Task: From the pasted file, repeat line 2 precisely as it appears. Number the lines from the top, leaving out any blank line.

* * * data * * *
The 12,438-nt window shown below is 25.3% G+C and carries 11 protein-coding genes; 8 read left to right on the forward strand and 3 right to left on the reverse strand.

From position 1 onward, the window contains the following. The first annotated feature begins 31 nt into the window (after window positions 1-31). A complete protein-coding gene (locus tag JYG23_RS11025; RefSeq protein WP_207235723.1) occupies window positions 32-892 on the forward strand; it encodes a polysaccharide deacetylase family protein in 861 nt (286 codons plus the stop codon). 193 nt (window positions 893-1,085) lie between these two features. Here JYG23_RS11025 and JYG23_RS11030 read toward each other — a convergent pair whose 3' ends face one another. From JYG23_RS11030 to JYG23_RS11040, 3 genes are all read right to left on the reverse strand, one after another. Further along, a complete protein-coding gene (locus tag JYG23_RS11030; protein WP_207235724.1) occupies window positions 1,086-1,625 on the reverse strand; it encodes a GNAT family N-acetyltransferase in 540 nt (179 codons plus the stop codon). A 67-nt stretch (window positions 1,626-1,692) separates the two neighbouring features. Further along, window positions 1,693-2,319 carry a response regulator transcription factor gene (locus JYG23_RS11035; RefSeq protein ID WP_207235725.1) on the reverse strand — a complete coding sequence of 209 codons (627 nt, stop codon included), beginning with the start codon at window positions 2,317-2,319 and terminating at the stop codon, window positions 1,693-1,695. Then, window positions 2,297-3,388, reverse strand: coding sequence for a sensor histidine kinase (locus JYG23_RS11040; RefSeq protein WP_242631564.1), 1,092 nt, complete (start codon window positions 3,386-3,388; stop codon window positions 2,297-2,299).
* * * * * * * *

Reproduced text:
From position 1 onward, the window contains the following. The first annotated feature begins 31 nt into the window (after window positions 1-31). A complete protein-coding gene (locus tag JYG23_RS11025; RefSeq protein WP_207235723.1) occupies window positions 32-892 on the forward strand; it encodes a polysaccharide deacetylase family protein in 861 nt (286 codons plus the stop codon). 193 nt (window positions 893-1,085) lie between these two features. Here JYG23_RS11025 and JYG23_RS11030 read toward each other — a convergent pair whose 3' ends face one another. From JYG23_RS11030 to JYG23_RS11040, 3 genes are all read right to left on the reverse strand, one after another. Further along, a complete protein-coding gene (locus tag JYG23_RS11030; protein WP_207235724.1) occupies window positions 1,086-1,625 on the reverse strand; it encodes a GNAT family N-acetyltransferase in 540 nt (179 codons plus the stop codon). A 67-nt stretch (window positions 1,626-1,692) separates the two neighbouring features. Further along, window positions 1,693-2,319 carry a response regulator transcription factor gene (locus JYG23_RS11035; RefSeq protein ID WP_207235725.1) on the reverse strand — a complete coding sequence of 209 codons (627 nt, stop codon included), beginning with the start codon at window positions 2,317-2,319 and terminating at the stop codon, window positions 1,693-1,695. Then, window positions 2,297-3,388, reverse strand: coding sequence for a sensor histidine kinase (locus JYG23_RS11040; RefSeq protein WP_242631564.1), 1,092 nt, complete (start codon window positions 3,386-3,388; stop codon window positions 2,297-2,299).